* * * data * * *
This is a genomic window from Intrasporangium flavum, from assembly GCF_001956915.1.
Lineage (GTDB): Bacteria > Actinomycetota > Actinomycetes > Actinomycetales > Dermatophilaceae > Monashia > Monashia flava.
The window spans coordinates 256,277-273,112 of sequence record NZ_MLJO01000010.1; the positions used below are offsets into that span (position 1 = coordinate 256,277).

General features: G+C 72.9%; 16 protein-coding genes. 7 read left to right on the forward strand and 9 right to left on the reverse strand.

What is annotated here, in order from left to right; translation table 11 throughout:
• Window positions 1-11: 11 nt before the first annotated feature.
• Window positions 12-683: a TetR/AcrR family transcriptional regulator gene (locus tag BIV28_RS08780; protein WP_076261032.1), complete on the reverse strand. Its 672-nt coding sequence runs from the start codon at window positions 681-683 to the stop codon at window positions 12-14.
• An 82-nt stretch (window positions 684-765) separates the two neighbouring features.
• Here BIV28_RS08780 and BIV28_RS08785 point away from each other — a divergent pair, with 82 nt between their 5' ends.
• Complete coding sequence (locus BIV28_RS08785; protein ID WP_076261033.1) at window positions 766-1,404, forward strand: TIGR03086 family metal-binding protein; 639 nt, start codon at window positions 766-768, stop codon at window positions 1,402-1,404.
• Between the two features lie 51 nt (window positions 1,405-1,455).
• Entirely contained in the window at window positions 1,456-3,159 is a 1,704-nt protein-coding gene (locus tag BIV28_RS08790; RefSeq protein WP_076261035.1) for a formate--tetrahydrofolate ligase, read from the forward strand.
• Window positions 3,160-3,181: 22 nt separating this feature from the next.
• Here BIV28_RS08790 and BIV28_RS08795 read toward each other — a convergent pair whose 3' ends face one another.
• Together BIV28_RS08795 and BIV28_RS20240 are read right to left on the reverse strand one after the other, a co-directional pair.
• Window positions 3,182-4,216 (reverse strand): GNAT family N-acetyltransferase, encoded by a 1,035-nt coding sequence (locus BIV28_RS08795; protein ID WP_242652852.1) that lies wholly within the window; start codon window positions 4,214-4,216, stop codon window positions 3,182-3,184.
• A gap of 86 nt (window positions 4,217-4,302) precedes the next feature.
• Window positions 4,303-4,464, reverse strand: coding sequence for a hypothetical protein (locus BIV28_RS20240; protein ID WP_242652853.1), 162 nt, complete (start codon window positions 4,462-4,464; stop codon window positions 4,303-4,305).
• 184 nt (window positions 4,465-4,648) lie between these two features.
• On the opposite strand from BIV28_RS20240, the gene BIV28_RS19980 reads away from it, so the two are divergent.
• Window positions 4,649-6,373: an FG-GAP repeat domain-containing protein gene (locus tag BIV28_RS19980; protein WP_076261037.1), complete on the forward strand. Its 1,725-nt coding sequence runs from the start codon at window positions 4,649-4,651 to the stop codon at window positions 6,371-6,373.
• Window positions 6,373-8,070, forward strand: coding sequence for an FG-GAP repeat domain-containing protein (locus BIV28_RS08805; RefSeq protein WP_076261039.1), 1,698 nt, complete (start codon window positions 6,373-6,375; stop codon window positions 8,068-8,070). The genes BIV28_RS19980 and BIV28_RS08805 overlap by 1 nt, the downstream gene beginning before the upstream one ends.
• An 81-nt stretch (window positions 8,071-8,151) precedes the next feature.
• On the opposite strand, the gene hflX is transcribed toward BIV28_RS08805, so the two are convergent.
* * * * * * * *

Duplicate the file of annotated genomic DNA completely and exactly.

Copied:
This is a genomic window from Intrasporangium flavum, from assembly GCF_001956915.1.
Lineage (GTDB): Bacteria > Actinomycetota > Actinomycetes > Actinomycetales > Dermatophilaceae > Monashia > Monashia flava.
The window spans coordinates 256,277-273,112 of sequence record NZ_MLJO01000010.1; the positions used below are offsets into that span (position 1 = coordinate 256,277).

General features: G+C 72.9%; 16 protein-coding genes. 7 read left to right on the forward strand and 9 right to left on the reverse strand.

What is annotated here, in order from left to right; translation table 11 throughout:
• Window positions 1-11: 11 nt before the first annotated feature.
• Window positions 12-683: a TetR/AcrR family transcriptional regulator gene (locus tag BIV28_RS08780; protein WP_076261032.1), complete on the reverse strand. Its 672-nt coding sequence runs from the start codon at window positions 681-683 to the stop codon at window positions 12-14.
• An 82-nt stretch (window positions 684-765) separates the two neighbouring features.
• Here BIV28_RS08780 and BIV28_RS08785 point away from each other — a divergent pair, with 82 nt between their 5' ends.
• Complete coding sequence (locus BIV28_RS08785; protein ID WP_076261033.1) at window positions 766-1,404, forward strand: TIGR03086 family metal-binding protein; 639 nt, start codon at window positions 766-768, stop codon at window positions 1,402-1,404.
• Between the two features lie 51 nt (window positions 1,405-1,455).
• Entirely contained in the window at window positions 1,456-3,159 is a 1,704-nt protein-coding gene (locus tag BIV28_RS08790; RefSeq protein WP_076261035.1) for a formate--tetrahydrofolate ligase, read from the forward strand.
• Window positions 3,160-3,181: 22 nt separating this feature from the next.
• Here BIV28_RS08790 and BIV28_RS08795 read toward each other — a convergent pair whose 3' ends face one another.
• Together BIV28_RS08795 and BIV28_RS20240 are read right to left on the reverse strand one after the other, a co-directional pair.
• Window positions 3,182-4,216 (reverse strand): GNAT family N-acetyltransferase, encoded by a 1,035-nt coding sequence (locus BIV28_RS08795; protein ID WP_242652852.1) that lies wholly within the window; start codon window positions 4,214-4,216, stop codon window positions 3,182-3,184.
• A gap of 86 nt (window positions 4,217-4,302) precedes the next feature.
• Window positions 4,303-4,464, reverse strand: coding sequence for a hypothetical protein (locus BIV28_RS20240; protein ID WP_242652853.1), 162 nt, complete (start codon window positions 4,462-4,464; stop codon window positions 4,303-4,305).
• 184 nt (window positions 4,465-4,648) lie between these two features.
• On the opposite strand from BIV28_RS20240, the gene BIV28_RS19980 reads away from it, so the two are divergent.
• Window positions 4,649-6,373: an FG-GAP repeat domain-containing protein gene (locus tag BIV28_RS19980; protein WP_076261037.1), complete on the forward strand. Its 1,725-nt coding sequence runs from the start codon at window positions 4,649-4,651 to the stop codon at window positions 6,371-6,373.
• Window positions 6,373-8,070, forward strand: coding sequence for an FG-GAP repeat domain-containing protein (locus BIV28_RS08805; RefSeq protein WP_076261039.1), 1,698 nt, complete (start codon window positions 6,373-6,375; stop codon window positions 8,068-8,070). The genes BIV28_RS19980 and BIV28_RS08805 overlap by 1 nt, the downstream gene beginning before the upstream one ends.
• An 81-nt stretch (window positions 8,071-8,151) precedes the next feature.
• On the opposite strand, the gene hflX is transcribed toward BIV28_RS08805, so the two are convergent.